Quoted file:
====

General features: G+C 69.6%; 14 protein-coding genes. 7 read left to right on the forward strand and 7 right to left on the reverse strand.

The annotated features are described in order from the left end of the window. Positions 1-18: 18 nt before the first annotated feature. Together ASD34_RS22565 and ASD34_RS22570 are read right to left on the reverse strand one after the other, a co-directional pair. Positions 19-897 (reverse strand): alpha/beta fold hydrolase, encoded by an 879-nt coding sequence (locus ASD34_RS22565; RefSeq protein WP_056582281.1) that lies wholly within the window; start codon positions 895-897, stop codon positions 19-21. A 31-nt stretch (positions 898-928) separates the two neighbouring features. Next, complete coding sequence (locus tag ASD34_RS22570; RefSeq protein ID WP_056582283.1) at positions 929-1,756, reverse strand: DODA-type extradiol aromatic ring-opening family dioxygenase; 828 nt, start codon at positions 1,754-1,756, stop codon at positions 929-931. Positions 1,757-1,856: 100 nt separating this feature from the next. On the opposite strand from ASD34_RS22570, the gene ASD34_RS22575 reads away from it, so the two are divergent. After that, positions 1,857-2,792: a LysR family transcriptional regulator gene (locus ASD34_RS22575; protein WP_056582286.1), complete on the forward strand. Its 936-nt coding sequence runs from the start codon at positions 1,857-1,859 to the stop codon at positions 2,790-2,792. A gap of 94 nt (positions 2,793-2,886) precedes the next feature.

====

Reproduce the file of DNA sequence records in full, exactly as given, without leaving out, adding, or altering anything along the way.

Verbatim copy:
General features: G+C 69.6%; 14 protein-coding genes. 7 read left to right on the forward strand and 7 right to left on the reverse strand.

The annotated features are described in order from the left end of the window. Positions 1-18: 18 nt before the first annotated feature. Together ASD34_RS22565 and ASD34_RS22570 are read right to left on the reverse strand one after the other, a co-directional pair. Positions 19-897 (reverse strand): alpha/beta fold hydrolase, encoded by an 879-nt coding sequence (locus ASD34_RS22565; RefSeq protein WP_056582281.1) that lies wholly within the window; start codon positions 895-897, stop codon positions 19-21. A 31-nt stretch (positions 898-928) separates the two neighbouring features. Next, complete coding sequence (locus tag ASD34_RS22570; RefSeq protein ID WP_056582283.1) at positions 929-1,756, reverse strand: DODA-type extradiol aromatic ring-opening family dioxygenase; 828 nt, start codon at positions 1,754-1,756, stop codon at positions 929-931. Positions 1,757-1,856: 100 nt separating this feature from the next. On the opposite strand from ASD34_RS22570, the gene ASD34_RS22575 reads away from it, so the two are divergent. After that, positions 1,857-2,792: a LysR family transcriptional regulator gene (locus ASD34_RS22575; protein WP_056582286.1), complete on the forward strand. Its 936-nt coding sequence runs from the start codon at positions 1,857-1,859 to the stop codon at positions 2,790-2,792. A gap of 94 nt (positions 2,793-2,886) precedes the next feature.